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May 20, 2002
Book Review: Corporate Irresponsibility
    by Willliam Baue

George Washington University law professor and corporate governance expert blames immoral corporate behavior on imperative to maximize stockholder profit.

"Maximize stockholder profit." Professor Lawrence Mitchell repeats this mantra incessantly at the outset of his new book Corporate Irresponsibility: America's Newest Export to remind readers what he is arguing against. He even coins a term, "short-termism," to describe the current obsession for immediate economic gratification at the expense of long-term returns, both financial and non-financial. However, the book is less a diatribe than a carefully crafted history of the legal, philosophical, and psychological underpinnings of our current corporate theory, which he predicts to be unsustainable.

"Simply put, I will argue that the main problem with American corporations--the main cause of their irresponsibility--is their drive to maximize short-term stock prices, a result that no thoughtful person really wants," writes Professor Mitchell in the Introduction. "The root of the problem is the corporate structure itself: the corporation's legal structure encourages managers to aim for exactly this short-term result, and it does so by constraining their freedom to act responsibly and morally: the result is immoral behavior."

The author admits the difficulty of defining corporate irresponsibility, so he provides several examples of it in practice. One of those examples is Unocal's engagement of slave labor in Burma, which he returns to throughout the text to illustrate his points. He distills the development of corporate irresponsibility into a concise historical treatise, tracing its origins back to American liberalism (the philosophy, not the political leaning.) By explaining the history of corporate irresponsibility, he identifies the phenomenon as a systemic one in need of a systemic response.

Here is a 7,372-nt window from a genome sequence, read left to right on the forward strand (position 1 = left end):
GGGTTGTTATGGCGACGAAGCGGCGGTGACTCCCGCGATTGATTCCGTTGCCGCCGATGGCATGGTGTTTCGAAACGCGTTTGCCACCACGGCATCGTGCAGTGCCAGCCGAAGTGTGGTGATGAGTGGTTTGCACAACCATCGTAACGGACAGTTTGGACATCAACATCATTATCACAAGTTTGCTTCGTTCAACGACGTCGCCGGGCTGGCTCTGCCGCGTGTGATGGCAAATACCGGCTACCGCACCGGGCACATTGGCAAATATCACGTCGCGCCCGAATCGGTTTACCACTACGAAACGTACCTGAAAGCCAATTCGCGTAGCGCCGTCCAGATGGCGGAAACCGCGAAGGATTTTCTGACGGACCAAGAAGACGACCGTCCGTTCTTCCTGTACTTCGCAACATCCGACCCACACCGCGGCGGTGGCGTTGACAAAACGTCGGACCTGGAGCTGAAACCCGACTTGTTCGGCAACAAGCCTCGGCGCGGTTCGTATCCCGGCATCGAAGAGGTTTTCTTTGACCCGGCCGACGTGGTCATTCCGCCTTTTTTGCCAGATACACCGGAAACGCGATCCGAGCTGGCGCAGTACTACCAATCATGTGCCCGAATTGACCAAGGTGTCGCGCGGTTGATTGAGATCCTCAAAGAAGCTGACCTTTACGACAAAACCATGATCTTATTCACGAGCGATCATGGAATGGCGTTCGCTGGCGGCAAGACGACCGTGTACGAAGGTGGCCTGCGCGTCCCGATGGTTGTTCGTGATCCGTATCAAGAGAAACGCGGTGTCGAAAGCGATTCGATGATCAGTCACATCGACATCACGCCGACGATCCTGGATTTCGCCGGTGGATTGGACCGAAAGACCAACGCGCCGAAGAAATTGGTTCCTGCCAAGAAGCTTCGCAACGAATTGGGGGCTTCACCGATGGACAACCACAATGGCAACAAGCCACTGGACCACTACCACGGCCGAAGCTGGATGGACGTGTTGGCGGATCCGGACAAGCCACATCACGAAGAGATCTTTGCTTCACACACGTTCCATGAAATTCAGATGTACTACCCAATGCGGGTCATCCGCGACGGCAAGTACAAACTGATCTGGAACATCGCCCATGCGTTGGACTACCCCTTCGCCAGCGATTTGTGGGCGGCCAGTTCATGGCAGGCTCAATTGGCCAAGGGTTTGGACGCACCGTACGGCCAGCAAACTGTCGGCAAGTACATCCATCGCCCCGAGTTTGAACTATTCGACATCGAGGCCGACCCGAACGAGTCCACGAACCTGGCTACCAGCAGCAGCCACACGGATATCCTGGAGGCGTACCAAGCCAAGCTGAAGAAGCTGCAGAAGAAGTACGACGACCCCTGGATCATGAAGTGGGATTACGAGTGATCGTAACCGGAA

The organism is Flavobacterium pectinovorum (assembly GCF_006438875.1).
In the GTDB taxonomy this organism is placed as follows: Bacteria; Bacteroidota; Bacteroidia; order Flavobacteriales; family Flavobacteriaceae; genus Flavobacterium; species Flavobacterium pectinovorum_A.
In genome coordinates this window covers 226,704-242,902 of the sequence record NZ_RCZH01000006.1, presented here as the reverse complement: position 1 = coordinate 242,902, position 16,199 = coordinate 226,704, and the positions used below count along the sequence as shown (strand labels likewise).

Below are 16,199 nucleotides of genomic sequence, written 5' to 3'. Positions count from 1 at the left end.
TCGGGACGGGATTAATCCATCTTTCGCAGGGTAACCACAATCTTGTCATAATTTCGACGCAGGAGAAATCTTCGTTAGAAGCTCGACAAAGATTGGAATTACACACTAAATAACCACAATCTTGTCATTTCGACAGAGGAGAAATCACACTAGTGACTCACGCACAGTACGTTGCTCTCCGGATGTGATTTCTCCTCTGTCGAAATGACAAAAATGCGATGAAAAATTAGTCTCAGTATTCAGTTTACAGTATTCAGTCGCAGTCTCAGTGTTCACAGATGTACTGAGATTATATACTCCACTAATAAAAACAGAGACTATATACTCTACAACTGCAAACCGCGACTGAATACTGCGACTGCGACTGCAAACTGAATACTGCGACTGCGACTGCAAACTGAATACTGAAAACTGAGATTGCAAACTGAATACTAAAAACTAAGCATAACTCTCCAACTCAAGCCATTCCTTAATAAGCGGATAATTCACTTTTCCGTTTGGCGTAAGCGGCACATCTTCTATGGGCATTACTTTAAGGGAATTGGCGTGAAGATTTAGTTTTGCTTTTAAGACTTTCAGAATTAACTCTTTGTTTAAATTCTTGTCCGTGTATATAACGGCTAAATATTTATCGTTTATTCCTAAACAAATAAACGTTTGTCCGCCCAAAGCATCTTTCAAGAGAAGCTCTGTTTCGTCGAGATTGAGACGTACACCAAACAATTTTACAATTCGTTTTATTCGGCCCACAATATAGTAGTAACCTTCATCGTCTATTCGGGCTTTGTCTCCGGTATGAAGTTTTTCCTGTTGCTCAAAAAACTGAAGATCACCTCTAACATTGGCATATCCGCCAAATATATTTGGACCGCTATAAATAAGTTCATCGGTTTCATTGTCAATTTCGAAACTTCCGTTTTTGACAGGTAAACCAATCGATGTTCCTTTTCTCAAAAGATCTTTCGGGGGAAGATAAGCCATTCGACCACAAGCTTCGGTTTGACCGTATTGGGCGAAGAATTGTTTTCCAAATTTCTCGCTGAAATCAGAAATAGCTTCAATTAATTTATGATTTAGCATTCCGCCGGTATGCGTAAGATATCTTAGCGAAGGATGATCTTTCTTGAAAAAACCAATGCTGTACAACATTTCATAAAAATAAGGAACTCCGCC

Although Professor Mitchell recognizes that the dynamics that create corporate irresponsibility and short-termism are embedded in the structure of corporate law, his solutions are more normative than legal. "Let's attempt to shift corporate behavior before changing corporate law," he suggests. He invokes Piaget's developmental psychology to posit that the legal treatment of corporations as individuals with limited liability but without ethical accountability stunts their moral growth. In essence, humans have written laws that prevent corporations from exiting self-centered adolescence, he argues.

The main problem, according to Professor Mitchell, is our schizophrenic definition of corporations. On the one hand, our laws treat corporations as individuals with rights, but on the other hand, it absolves corporate actors of responsibility for their actions. This structure encourages immoral behavior by managers and directors who might conduct themselves morally outside of their corporate life, because our system forces individuals to be accountable for their actions. The author highlights the irony that our laws and business structure absolve the very entities most capable of wreaking damage--large corporations--of all responsibility.

The conclusion of Professor Mitchell's argument sounds exceedingly patriotic: we must liberate corporate actors from the shackles of the imperative to maximize shareowner profit. However, this solution is not without risk. It assumes that basic human morality will apply to the corporate setting as well. In many ways, this is proposal much more ambitious than a legal solution, which would impose strictures on managers and directors to coerce behavior defined as moral by the state. Professor Mitchell's solution instead challenges us to have faith that humans will conduct themselves ethically if given the freedom to do so.

Buy this book at

Corporate Irresponsibility: America's Newest Export by Lawrence E. Mitchell. Yale University Press, 2002.


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